Some people see showers as a necessary (and lovely) ritual that all decent human beings do daily…
While others believe it’s a chore to avoid until the last possible minute and then do as quickly as humanly possible.
If you’re in this category and have ever wondered how often you actually need to clean your body, the answer is: not as often as most Americans probably think.
Two dermatologists tell BuzzFeed Life that most Americans shower way more than is necessary.
According to Dr. Joshua Zeichner, assistant professor of dermatology at Mount Sinai Hospital in New York City, how frequently we shower and what we perceive as body odor is “really more of a cultural phenomenon.” Boston dermatologist Dr. Ranella Hirsch echoes this sentiment. “We overbathe in this country and that’s really important to realize,” she says. “A lot of the reason we do it is because of societal norms.”
And those norms are mainly the result of good advertising.
After the Civil War, both advertising and “toilet soap” (i.e., soap for the body) became more prevalent in the United States, says Katherine Ashenburg, author of The Dirt on Clean: An Unsanitized History. “Americans turned out to be much more gullible and susceptible to these things than Europeans,” Ashenburg tells BuzzFeed Life.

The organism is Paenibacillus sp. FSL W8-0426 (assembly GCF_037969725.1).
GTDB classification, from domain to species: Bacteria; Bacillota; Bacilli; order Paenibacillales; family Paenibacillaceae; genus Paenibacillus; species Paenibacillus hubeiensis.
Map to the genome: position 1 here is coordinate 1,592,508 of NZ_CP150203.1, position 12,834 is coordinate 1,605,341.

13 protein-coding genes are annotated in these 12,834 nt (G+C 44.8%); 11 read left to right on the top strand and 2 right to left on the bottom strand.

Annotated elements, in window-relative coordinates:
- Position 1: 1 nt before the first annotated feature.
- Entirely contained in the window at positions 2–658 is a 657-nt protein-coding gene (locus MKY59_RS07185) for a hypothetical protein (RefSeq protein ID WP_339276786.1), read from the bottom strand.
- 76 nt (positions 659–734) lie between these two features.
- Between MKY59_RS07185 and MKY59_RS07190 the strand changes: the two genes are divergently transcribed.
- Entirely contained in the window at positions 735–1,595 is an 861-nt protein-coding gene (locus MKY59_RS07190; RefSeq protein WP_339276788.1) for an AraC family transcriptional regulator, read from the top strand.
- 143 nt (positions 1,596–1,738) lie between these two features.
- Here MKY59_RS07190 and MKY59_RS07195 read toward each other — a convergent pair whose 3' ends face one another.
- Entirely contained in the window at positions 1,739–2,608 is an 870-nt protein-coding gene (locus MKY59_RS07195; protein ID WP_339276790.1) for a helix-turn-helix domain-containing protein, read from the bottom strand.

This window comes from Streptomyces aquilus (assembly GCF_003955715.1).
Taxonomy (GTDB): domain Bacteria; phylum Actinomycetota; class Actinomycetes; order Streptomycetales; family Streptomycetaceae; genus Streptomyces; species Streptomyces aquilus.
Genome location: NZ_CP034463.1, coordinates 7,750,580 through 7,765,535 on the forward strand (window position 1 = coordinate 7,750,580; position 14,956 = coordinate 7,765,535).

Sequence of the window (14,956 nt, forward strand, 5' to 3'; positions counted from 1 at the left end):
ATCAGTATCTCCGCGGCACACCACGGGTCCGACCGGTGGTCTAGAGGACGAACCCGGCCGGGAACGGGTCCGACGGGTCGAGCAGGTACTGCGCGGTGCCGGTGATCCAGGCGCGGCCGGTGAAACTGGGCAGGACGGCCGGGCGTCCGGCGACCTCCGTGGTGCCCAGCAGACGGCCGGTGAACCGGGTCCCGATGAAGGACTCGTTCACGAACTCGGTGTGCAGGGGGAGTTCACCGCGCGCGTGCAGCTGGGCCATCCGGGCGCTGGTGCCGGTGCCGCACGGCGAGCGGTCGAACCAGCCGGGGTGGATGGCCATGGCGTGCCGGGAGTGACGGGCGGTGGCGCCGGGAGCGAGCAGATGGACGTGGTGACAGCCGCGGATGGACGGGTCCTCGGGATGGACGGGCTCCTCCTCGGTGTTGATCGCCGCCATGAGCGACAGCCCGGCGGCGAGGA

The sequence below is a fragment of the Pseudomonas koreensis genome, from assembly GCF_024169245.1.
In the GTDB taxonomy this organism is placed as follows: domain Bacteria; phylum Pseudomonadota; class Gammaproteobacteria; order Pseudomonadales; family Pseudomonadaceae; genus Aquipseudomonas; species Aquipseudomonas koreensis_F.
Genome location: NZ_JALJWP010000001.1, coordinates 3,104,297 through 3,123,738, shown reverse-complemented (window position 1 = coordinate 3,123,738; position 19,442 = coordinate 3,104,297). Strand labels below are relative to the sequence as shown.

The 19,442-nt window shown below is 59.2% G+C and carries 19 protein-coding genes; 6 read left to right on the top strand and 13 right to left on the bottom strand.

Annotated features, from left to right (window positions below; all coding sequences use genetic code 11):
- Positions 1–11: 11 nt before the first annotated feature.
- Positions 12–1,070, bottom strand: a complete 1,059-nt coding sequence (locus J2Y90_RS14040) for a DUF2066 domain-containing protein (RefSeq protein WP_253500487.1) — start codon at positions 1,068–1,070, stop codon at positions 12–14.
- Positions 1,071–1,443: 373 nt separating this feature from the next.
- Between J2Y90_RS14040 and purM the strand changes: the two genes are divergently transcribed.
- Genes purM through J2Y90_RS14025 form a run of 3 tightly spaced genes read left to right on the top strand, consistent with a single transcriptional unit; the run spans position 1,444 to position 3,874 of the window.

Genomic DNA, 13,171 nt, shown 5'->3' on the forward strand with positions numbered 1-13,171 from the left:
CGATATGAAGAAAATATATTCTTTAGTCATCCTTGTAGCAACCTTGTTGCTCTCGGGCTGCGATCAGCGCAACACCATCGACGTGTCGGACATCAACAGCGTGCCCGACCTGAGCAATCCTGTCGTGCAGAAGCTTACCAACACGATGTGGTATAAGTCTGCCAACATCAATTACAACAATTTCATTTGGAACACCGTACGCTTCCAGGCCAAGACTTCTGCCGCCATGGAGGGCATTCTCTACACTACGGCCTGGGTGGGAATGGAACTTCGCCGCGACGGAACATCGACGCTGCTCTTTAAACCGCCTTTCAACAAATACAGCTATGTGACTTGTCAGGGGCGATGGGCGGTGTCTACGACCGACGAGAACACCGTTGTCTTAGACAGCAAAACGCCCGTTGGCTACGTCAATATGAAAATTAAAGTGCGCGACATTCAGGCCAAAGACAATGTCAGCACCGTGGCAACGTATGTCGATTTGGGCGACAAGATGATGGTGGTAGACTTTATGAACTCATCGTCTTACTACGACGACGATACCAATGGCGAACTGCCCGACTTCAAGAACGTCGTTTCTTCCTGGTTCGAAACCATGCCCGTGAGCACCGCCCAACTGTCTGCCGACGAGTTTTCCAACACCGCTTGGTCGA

Then, in the 1920s and ’30s, more women entered the workforce and more Americans left their farms to work closely together in factories, leading to another major cultural focus on cleanliness and bathing. This time, it came from business books like Dale Carnegie’s How to Win Friends and Influence People and was mainly about success and attractiveness.
“Germ theory didn’t matter half as much as promises of beauty,” Ashenburg says.
But here’s the thing: Frequent showering may actually be doing more harm than good.
Zeichner and Hirsch say that showering too often (particularly in hot water) can dry out and irritate skin, wash away the good bacteria that naturally exists on your skin, and introduce small cracks that put you at a higher risk of infection.
Both doctors say that parents should not bathe babies and toddlers daily. Zeichner says that early exposure to dirt and bacteria may make the skin less sensitive as you age, and prevent allergies and conditions like eczema.
While your activity level and climate will affect how often you’ll want shower, you can probably skip the daily shower and take one every two to three days.
If you’re so inclined, you can clean the grossest parts of your body with a soapy washcloth or cleansing towelette to remove odor-causing bacteria on non-shower days. (Grossest parts of your body = “face, underarms, under the breasts, genitals, and rear end,” according to Zeichner.)
You should also put on clean undergarments each day; one study showed that we shed far more dirt and oil in our clothes than we do in the shower.
SO. You no longer have to stand in the stupid shower every morning getting your head wet for 10 minutes while you try to get up the courage to step out into the freezing bathroom!